PR sage Mark Borkowski knows more than most about the art of the publicity stunt. Here, he shares his admiration for Joey Skaggs, the notorious American prankster who is heading to London to share some of his extraordinary experiences...
Next week, the world’s biggest advertising festival will hit British shores for the first time ever. With industry heavyweights including Sir Martin Sorrell, Lord David Puttnam and David Jones of Havas; the CEOs of Britain’s major mobile networks and maverick thinkers like Trevor Beattie, Frank Abagnale (The Original Mr Catch Me if You Can) and Susie Essman (star of Curb Your Enthusiasm), this is the biggest sharing of ideas advertising has ever seen.
As part of this stellar line up, I’ve had the chance to introduce a little disruptive thinking into the mix, in the shape of Joey Skaggs – the man described as ‘the world’s biggest prankster’, and the original ‘culture jammer’, responsible for some of the biggest performance art stunts the world has ever seen. From attaching a 50ft bra to the US treasury and running a ‘celebrity sperm bank’, to taking a portable confessional at the Democratic National Confession and setting up a combined funeral company, virtual graveyard and theme park, this man was responsible for some of the most audacious, and newsworthy, pranks of the late 20th century.
I first connected with Joey Skaggs in the late 80s. I was working in the arts, which was an absolutely excellent training ground for everything that came after, because that industry, perhaps more than any other, understands the importance of Word of Mouth. With so little money to spend on marketing activities, the arts have learnt to be wily and tenacious about how they get bums on seats. The might of the crowd is all.
Joey got it perhaps more than anyone else in my sphere. We struck up a friendship immediately, because he believed that the front page of a newspaper could be an artist’s canvas. But whereas I was grabbing headlines for circus performers and pop stars, Joey had a different mission.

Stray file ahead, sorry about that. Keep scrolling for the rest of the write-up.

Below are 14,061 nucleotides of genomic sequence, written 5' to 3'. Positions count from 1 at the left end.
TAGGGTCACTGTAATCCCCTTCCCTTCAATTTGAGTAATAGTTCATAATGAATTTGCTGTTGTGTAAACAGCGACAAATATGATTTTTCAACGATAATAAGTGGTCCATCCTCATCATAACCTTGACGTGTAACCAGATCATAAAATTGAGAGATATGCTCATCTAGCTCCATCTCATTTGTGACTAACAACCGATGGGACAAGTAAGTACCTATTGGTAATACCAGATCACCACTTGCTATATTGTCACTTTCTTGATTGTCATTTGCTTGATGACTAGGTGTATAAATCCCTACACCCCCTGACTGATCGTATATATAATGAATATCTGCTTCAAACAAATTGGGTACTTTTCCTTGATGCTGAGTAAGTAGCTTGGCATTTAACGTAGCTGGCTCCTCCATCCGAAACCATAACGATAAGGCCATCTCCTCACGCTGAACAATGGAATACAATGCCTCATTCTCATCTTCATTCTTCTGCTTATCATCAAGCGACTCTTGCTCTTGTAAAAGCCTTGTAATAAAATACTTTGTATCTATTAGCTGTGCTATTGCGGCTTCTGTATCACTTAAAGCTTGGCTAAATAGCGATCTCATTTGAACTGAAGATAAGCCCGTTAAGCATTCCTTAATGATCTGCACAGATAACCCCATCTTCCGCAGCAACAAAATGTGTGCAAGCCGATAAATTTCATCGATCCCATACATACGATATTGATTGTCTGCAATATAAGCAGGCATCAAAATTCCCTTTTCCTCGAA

He understood the power of the story - the truth about humans that their love of a great meme will always transcend their need for cold hard facts. The establishment, he realised, were using this to their advantage: manipulating the headlines to determine the status quo. He began his work in the 1960s, when the significant issues of the day – Vietnam, race relations – were at best being ignored by the media; at worst, and most often, the media was being used as a propagandistic tool by the state.
Two could play at that game, Joey figured. That very lust of the media for a great story, no matter what evidence mitigated against it, drove some of his greatest stunts. It was glorious stuff, cutting to the quick of the media obfuscation. His earliest works in the late sixties protested the Vietnam War, when he built grotesque, warped Statues of Liberty, based on the injuries of Vietnam Vets in central Manhattan, and on Christmas Day mounted a Vietnamese Christmas Nativity Burning.
Later, when he noticed that middle class suburbanites were taking tours of the East Village to observe hippies, he responded by organising tours for hippies in the suburbs of Queens – highlighting the prevalent fetishisation of counter culture. Another work in 1976 predicted the unhealthy obsession with pets: Cathouse for Dogs (1976) saw him establishing a fictitious ‘pet brothel’, outraging ASPCA bods and landing extensive media coverage, including an ABC story that was nominated for an Emmy, until it was revealed the story was fake and the nomination was withdrawn. Often his pranks involved no more than a press release outlining his plans.
He’s pulled countless stunts like these over the years, inciting law suits and outraging the CIA and their ilk (although, it’s worth mentioning, he always avoids the illegal or ‘the vicious’, hiring actors where necessary rather than embarrassing the general public).
For me, it is characters like Joey that truly intrigue. That’s why he’s such a vital voice at Advertising Week. Big brands need to listen to the voices that interrupt – and contradict – what they want to hear, rather than those that reinforce their expectations. It calls to mind the title of Paul Arden’s book: Whatever You Think, Think The Opposite – it’s always struck me as a particularly good mantra for those in the comms profession.
As advertising spends nosedive, harnessing the power of the crowd is going to prove more important to brands than ever. With the advent of social media, good marketing and PR requires ingenuity, artistry and wit is far more important than big budgets.
Joey is coming out of retirement for Advertising Week, to share his expertise based on a lifetime of the most extraordinary experience. It is bound to be a fascinating historical perspective on inspiring the crowd.
Advertising Week Europe runs from Mon 18th – Thu 21st March at venues across London. For more information please see www.advertisingweek.eu